"This is in the horror universe. But you're not watching a terrifying story," he said, rattling off comparisons to "Twin Peaks" and "The X-Files." "It's about an unfolding mystery and the larger forces at play. I see it as a soap opera of a small town."

(He acknowledged he did want to put some more graphic scenes into the first episode of "Hemlock," which he directed, but Netflix nixed them because they were "too strong.")

The company, which already has development chips on a variety of genres, sees "Hemlock" as a chance to shore up a fan base. AMC zombie series "The Walking Dead" racks up huge numbers (in part through a deal with Netflix, coincidentally). Horror films, executives believe, are already weatherproof at a stormy box office. Why not offer the genre digitally, only this time 10 or 12 hours at a clip instead of 90 minutes every year or two?

"Look at 'Evil Dead,' both the original and the new one," said Netflix chief content officer Ted Sarandos. "There's a hard-core audience for this that we think we can target."

Reminded that devotion doesn't always mean broad popularity, he said that "Hemlock" involved a "proportionately lower investment" than "Cards," allowing for it to draw a smaller audience and still be financially viable. (The company will not release audience totals for "House of Cards.")

For creators, Netflix's involvement offers a few advantages. On set, McGreevy and his collaborator Lee Shipman talk about a creative freedom beyond studios or even cable networks.

And shooting in one lump amount allows for creators to avoid many of TV's built-in problems, including the need for artificial stops before commercials and at each episode's end, as well as the ability to circumvent the limits of special effects. Without the rigid constraints of an eight-day shoot (standard for TV shows), "Hemlock," Roth noted, was able to scatter pieces of production for an elaborate werewolf set piece throughout the shoot.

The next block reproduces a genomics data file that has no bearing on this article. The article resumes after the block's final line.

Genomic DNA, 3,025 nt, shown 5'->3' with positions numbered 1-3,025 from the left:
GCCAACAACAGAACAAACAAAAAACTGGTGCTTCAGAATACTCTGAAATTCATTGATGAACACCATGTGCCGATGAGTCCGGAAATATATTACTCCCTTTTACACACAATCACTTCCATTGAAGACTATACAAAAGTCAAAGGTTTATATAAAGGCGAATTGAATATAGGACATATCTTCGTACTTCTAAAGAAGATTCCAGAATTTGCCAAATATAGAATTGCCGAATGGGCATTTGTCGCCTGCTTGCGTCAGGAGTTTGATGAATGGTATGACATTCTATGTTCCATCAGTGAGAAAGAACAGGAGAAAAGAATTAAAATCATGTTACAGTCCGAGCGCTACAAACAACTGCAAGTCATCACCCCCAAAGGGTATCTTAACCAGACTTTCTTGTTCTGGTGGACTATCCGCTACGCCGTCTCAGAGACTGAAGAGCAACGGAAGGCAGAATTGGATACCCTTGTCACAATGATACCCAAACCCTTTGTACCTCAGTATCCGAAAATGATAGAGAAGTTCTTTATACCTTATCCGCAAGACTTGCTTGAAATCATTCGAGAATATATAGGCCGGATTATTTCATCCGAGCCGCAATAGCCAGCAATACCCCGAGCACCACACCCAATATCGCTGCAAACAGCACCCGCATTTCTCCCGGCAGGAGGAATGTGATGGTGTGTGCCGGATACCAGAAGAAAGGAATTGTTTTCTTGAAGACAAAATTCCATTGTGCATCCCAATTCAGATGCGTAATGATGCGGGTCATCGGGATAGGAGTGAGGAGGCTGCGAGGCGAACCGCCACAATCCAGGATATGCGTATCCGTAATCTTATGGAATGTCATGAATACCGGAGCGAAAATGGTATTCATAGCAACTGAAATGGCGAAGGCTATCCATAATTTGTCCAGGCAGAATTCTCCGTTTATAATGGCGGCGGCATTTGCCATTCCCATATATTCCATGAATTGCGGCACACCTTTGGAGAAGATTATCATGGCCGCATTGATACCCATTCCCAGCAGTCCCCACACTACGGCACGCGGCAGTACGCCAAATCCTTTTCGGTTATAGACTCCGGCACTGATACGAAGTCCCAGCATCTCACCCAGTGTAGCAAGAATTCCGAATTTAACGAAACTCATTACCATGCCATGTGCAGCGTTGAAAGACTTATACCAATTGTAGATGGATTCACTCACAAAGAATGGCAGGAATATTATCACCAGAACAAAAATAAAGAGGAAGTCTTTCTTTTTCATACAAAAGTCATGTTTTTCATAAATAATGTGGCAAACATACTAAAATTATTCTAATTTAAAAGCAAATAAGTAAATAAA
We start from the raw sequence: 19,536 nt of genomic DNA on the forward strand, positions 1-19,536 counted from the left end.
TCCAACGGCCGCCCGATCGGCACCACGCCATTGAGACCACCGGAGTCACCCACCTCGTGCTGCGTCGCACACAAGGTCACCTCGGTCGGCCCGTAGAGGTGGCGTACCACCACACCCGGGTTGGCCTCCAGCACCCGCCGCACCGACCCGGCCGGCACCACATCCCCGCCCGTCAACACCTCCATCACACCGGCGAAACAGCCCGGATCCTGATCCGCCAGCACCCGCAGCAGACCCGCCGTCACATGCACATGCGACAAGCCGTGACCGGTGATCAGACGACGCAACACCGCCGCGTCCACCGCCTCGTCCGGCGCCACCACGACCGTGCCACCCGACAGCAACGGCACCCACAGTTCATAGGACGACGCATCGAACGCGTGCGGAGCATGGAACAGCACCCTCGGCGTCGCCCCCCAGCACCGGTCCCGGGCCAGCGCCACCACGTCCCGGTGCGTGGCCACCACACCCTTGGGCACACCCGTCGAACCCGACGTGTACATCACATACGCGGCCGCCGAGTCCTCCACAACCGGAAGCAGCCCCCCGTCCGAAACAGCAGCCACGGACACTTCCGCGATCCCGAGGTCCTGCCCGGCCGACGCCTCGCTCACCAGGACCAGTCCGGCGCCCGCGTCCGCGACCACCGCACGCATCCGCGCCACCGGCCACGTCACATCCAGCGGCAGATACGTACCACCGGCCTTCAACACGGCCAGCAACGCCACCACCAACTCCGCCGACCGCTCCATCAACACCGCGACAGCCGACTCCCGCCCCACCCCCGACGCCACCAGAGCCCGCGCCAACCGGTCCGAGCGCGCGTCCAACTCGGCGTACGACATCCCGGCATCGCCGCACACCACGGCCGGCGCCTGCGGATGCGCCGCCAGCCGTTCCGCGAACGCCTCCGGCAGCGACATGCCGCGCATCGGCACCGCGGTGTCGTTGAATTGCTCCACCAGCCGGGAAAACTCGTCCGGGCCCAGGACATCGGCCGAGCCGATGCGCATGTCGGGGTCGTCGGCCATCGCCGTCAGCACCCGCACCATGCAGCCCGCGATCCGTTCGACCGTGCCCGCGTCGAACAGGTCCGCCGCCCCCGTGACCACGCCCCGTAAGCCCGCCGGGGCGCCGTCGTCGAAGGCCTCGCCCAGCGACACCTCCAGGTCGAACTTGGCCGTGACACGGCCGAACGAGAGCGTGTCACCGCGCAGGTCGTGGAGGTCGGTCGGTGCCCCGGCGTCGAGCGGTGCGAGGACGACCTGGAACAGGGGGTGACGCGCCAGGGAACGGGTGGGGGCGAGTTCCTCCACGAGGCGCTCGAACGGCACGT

Still, it isn't simple for Netflix to release a new show. Without the benefits of lead-ins and in-network promos, the company has to rely on marketing and word of mouth. A program has to work that much harder to gain viewers.

And the Netflix seal of approval — in addition to "House of Cards" the company also has the highly anticipated "Arrested Development" returning next month — actually could work against it. Already "Hemlock" reviewers, who have not been kind, have begun to make the comparison to other Netflix shows. "Here comes the company's first truly bad series," wrote the Hollywood Reporter in a scathing review that said the program "barely makes sense."

Sarandos plays down the early critical response. "This show's not made for critics — it's made for viewers," he said.

Creators, meanwhile, say they're making this show with not only populist aims but demographic ones.

"I want high school and college students to watch this," said Roth, noting that people first exposed to "Twilight" in grade school were ready for something harder-edged. "I want people to be freaked out, like in a sex-ed class where you show a video of a childbirth, and the whole class is screaming and laughing." He added: "And because it's Netflix, I want people to rewind and watch it again."

steve.zeitchik@latimes.com